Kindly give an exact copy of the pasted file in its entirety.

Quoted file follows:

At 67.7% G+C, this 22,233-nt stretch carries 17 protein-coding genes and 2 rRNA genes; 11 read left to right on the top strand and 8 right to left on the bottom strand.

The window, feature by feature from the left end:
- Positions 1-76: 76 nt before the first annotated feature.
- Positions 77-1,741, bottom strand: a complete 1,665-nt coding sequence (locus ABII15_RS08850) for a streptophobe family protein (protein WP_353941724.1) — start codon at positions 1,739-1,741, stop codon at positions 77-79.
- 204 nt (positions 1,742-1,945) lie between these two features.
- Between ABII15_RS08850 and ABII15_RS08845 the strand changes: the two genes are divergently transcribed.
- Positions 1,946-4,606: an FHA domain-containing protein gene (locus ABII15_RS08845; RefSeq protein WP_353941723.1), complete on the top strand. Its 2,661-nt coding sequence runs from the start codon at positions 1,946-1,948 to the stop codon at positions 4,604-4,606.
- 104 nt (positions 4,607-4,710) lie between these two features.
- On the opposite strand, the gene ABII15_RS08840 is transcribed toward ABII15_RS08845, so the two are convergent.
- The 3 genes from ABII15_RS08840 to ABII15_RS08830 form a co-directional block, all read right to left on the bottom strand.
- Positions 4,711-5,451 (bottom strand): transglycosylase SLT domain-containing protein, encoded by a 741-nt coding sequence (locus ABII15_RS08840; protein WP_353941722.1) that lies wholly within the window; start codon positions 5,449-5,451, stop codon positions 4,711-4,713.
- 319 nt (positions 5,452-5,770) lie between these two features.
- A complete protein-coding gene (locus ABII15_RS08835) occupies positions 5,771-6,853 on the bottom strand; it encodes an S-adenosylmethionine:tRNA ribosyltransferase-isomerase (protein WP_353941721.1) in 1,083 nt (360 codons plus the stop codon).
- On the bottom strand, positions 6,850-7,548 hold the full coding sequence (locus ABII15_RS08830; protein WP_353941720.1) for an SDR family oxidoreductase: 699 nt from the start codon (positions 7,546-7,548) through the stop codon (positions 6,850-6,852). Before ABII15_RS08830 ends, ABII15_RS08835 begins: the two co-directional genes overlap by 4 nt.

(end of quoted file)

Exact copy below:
At 67.7% G+C, this 22,233-nt stretch carries 17 protein-coding genes and 2 rRNA genes; 11 read left to right on the top strand and 8 right to left on the bottom strand.

The window, feature by feature from the left end:
- Positions 1-76: 76 nt before the first annotated feature.
- Positions 77-1,741, bottom strand: a complete 1,665-nt coding sequence (locus ABII15_RS08850) for a streptophobe family protein (protein WP_353941724.1) — start codon at positions 1,739-1,741, stop codon at positions 77-79.
- 204 nt (positions 1,742-1,945) lie between these two features.
- Between ABII15_RS08850 and ABII15_RS08845 the strand changes: the two genes are divergently transcribed.
- Positions 1,946-4,606: an FHA domain-containing protein gene (locus ABII15_RS08845; RefSeq protein WP_353941723.1), complete on the top strand. Its 2,661-nt coding sequence runs from the start codon at positions 1,946-1,948 to the stop codon at positions 4,604-4,606.
- 104 nt (positions 4,607-4,710) lie between these two features.
- On the opposite strand, the gene ABII15_RS08840 is transcribed toward ABII15_RS08845, so the two are convergent.
- The 3 genes from ABII15_RS08840 to ABII15_RS08830 form a co-directional block, all read right to left on the bottom strand.
- Positions 4,711-5,451 (bottom strand): transglycosylase SLT domain-containing protein, encoded by a 741-nt coding sequence (locus ABII15_RS08840; protein WP_353941722.1) that lies wholly within the window; start codon positions 5,449-5,451, stop codon positions 4,711-4,713.
- 319 nt (positions 5,452-5,770) lie between these two features.
- A complete protein-coding gene (locus ABII15_RS08835) occupies positions 5,771-6,853 on the bottom strand; it encodes an S-adenosylmethionine:tRNA ribosyltransferase-isomerase (protein WP_353941721.1) in 1,083 nt (360 codons plus the stop codon).
- On the bottom strand, positions 6,850-7,548 hold the full coding sequence (locus ABII15_RS08830; protein WP_353941720.1) for an SDR family oxidoreductase: 699 nt from the start codon (positions 7,546-7,548) through the stop codon (positions 6,850-6,852). Before ABII15_RS08830 ends, ABII15_RS08835 begins: the two co-directional genes overlap by 4 nt.